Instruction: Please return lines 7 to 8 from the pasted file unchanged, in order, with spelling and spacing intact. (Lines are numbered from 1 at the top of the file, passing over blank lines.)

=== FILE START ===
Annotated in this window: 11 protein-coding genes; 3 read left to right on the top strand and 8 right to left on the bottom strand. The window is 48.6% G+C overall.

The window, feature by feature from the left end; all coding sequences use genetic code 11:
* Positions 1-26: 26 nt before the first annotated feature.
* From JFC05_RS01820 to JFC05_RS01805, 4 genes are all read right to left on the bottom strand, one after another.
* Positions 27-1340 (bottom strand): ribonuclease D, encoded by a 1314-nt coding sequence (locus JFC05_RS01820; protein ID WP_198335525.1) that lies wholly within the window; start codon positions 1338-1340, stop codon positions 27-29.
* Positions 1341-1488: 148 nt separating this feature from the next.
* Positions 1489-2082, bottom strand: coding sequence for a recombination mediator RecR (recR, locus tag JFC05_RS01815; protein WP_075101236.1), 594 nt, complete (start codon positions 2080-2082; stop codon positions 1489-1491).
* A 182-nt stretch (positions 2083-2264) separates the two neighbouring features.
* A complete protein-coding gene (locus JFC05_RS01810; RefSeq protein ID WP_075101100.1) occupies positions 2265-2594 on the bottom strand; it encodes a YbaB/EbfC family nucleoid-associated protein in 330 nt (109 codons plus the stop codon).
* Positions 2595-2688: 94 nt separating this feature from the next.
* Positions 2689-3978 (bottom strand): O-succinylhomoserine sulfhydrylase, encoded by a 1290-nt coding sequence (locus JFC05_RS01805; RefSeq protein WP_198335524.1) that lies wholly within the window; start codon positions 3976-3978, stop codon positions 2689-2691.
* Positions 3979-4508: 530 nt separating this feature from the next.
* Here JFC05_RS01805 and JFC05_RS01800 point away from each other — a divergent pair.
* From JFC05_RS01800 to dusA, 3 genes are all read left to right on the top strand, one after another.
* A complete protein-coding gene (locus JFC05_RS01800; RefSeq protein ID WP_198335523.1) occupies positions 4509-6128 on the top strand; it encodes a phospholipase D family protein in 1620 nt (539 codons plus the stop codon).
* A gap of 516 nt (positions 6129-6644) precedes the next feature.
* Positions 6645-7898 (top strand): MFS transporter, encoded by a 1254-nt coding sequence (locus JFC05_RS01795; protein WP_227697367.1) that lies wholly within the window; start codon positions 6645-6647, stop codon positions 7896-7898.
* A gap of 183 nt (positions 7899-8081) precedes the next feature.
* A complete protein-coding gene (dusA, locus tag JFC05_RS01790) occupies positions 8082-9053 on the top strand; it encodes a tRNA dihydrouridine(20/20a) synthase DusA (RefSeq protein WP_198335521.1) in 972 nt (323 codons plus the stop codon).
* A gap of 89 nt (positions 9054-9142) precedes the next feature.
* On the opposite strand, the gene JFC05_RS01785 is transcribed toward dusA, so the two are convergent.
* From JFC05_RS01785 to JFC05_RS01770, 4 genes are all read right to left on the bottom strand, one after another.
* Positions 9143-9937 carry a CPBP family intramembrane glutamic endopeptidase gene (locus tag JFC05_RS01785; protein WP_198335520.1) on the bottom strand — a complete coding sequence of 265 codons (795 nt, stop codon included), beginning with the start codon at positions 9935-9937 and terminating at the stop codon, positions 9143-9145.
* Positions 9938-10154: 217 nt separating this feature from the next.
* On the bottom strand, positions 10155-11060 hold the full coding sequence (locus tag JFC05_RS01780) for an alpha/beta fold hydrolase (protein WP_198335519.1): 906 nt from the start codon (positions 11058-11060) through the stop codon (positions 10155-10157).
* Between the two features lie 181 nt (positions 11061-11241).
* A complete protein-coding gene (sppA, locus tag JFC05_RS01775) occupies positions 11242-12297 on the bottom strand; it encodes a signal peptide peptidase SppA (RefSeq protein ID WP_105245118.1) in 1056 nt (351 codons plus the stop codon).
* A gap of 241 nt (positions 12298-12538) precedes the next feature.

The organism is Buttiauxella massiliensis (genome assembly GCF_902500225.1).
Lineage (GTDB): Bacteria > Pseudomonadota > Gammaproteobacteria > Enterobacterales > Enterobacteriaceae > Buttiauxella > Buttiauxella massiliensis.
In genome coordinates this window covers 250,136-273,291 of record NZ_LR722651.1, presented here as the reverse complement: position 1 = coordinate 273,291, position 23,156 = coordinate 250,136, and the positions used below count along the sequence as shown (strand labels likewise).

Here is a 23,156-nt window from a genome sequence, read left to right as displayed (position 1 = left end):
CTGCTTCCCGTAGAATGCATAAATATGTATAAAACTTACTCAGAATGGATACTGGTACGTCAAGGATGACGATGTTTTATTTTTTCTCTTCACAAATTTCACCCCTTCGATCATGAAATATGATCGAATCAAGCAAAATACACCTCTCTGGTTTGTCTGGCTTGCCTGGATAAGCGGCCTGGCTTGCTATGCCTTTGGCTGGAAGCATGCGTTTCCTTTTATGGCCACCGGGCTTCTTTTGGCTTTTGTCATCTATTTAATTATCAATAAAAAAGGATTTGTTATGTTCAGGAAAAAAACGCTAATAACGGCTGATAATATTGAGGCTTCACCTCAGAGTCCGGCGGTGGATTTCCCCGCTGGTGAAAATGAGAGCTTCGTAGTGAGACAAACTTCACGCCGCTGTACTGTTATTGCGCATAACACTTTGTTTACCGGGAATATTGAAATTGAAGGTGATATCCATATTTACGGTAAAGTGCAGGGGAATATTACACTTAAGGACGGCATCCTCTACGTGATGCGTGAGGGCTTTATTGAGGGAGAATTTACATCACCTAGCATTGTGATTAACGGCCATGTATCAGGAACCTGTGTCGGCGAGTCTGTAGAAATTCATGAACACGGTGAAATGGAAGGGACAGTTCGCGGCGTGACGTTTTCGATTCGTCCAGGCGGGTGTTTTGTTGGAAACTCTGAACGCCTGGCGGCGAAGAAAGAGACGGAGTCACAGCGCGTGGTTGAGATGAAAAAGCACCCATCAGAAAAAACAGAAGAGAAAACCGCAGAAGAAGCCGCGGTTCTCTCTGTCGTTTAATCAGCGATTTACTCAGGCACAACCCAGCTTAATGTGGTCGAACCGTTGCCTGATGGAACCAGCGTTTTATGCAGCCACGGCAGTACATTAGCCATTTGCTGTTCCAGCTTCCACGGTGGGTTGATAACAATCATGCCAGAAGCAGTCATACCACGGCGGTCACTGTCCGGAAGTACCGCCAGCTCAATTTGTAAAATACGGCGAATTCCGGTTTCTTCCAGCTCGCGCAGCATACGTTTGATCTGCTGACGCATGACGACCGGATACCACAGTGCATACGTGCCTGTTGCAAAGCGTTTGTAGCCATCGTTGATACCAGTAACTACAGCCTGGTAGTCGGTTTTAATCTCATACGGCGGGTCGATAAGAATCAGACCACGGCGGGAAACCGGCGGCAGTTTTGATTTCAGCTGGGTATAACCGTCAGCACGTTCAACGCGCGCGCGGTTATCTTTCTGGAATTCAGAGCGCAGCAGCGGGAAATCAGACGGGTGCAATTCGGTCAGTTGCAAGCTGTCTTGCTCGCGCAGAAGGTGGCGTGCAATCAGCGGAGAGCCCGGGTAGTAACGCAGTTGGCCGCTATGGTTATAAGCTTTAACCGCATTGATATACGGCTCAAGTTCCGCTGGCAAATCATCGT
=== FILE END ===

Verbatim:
* Positions 1489-2082, bottom strand: coding sequence for a recombination mediator RecR (recR, locus tag JFC05_RS01815; protein WP_075101236.1), 594 nt, complete (start codon positions 2080-2082; stop codon positions 1489-1491).
* A 182-nt stretch (positions 2083-2264) separates the two neighbouring features.